Another attempt at improving travel to LaGuardiaBy
A few weeks ago, right before Thanksgiving and amidst a bunch of stories on the Sandy recovery efforts, Dana Rubinstein wrote a must-read piece for Capital New York on the New York City bus system. Her article is a succinct overview of why the city’s bus system is slow and painful and why the Select Bus System, forever under construction and barely making a dent in travel patterns, is so sub-par. It deserves a full read.
Long-time SAS readers will be familiar with Rubinstein’s argument. Buses are slowed by inefficient boarding procedures, surface congestion and red lights. Select Bus Service, ostensibly a version of bus rapid transit but not one well regarded by transit experts and urban planning academics, doesn’t allow for dedicated lanes or signal prioritization, and the city has been far too willing to give into the demands of NIMBYs who cry foul over curb access. The 34th Street we never had is the one the city so desperate needs.
Yet, buses are the mode of transportation that keep trying to pull everyone in. It’s cheap to install a “bus lane” whereas it’s prohibitively expensive to build a subway line. Buses don’t have to adhere to fixed travel patterns because they’re on wheels and not tracks. Buses won’t flood as the subways did during Hurricane Sandy. Without a major rethinking of bus routes, interconnectedness and a willingness to take away street space from cars and trucks, though, buses will remain a second- or third-class mode of travel in New York City.
Still, various bus efforts are moving forward. In mid-October, DOT and the MTA unveiled a LaGuardia-focused SBS treatment aimed at improving travel times to and from the Queens airport for both workers and airline passengers. Now, MTA head Joe Lhota wants more. In a talk with Rubinstein, he opined on a fleet of express buses bound for LaGuardia.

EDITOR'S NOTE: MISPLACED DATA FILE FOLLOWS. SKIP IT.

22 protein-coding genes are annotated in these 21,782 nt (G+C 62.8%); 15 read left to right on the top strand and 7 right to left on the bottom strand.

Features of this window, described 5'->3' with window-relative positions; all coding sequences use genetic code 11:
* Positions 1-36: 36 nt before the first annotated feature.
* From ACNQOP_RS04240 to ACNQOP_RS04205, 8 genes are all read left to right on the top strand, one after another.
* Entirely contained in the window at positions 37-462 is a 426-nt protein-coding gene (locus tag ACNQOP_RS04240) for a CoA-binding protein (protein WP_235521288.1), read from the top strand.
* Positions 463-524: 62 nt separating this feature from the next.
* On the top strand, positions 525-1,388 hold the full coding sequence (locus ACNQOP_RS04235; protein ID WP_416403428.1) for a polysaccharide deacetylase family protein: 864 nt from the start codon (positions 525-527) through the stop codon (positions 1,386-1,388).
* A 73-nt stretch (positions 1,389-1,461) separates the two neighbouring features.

The post-Sandy bus bridge showed the MTA what a fleet of buses could do with the right resources, and now, they want more. “Why not have an express bus from downtown Brooklyn to LaGuardia Airport?” Lhota said. “We should do that. We’re talking about it internally.”
Rubinstein has more:
Lhota says the bus bridge demonstrated the viability of Barclays Center as a bus hub. “I haven’t talked to the folks at Barclays, but what a great place to tell people to go to,” said Lhota. “Eleven different subway lines come into place there, you can bring your luggage on the subway from south Brooklyn, come to Barclays Center, and then say, every hour on the hour, we’ve got a bus leaving to go to LaGuardia Airport.
The M.T.A. is considering other locations, too. “You can do it from Midtown,” he said. “You can do it from upper Manhattan. You can do it from from lower Manhattan. And how about one from Jamaica, as well, an express bus or [Select Bus Service] bus that goes from Jamaica to LaGuardia Airport.”
“If you’re on the west side in New York, the fastest way to get to LaGuardia would be get on the Long Island Railroad,” Lhota continued. “In nine minutes you’ll be in Jamaica and you’ll take an express bus and you’ll be there very fast. We do need more of that.”
For anyone trying to get to LaGuardia, such an option would be a welcome one. It’s not a rail-accessible airport, and the local buses are both painfully slow and painfully crowded. It’s currently unclear how the MTA’s current discussions differ from the Select Bus Service plans, but on one front — timing — the MTA has the flexibility to act quickly and unilaterally. One of my biggest gripes with SBS is how it takes literally half a decade for routes to go from the planning stages to implementation whereas MTA officials could run these express buses from midtown to LaGuardia beginning tomorrow morning if they say choose.
Yet, I’m not that excited about this type of initiative unless the MTA can bring about true street space reform — and it can’t without DOT’s help. They can’t implement dedicated lanes, signal prioritization or any other real BRT measures. They can remove stops, add some pre-boarding fare payment machines and call it an express bus, but that won’t solve too many problems.
We don’t have a subway to LaGuardia due to Queens NIMBYs; we don’t have a real bus rapid transit network due to a lack of imagination and also Manhattan NIMBYs. Maybe one day, we’ll have a fast and reliable transit option to LaGuardia, but until these problems are solved and obstacles overcome, it’s tough to get too excited about anything bus-related in New York City.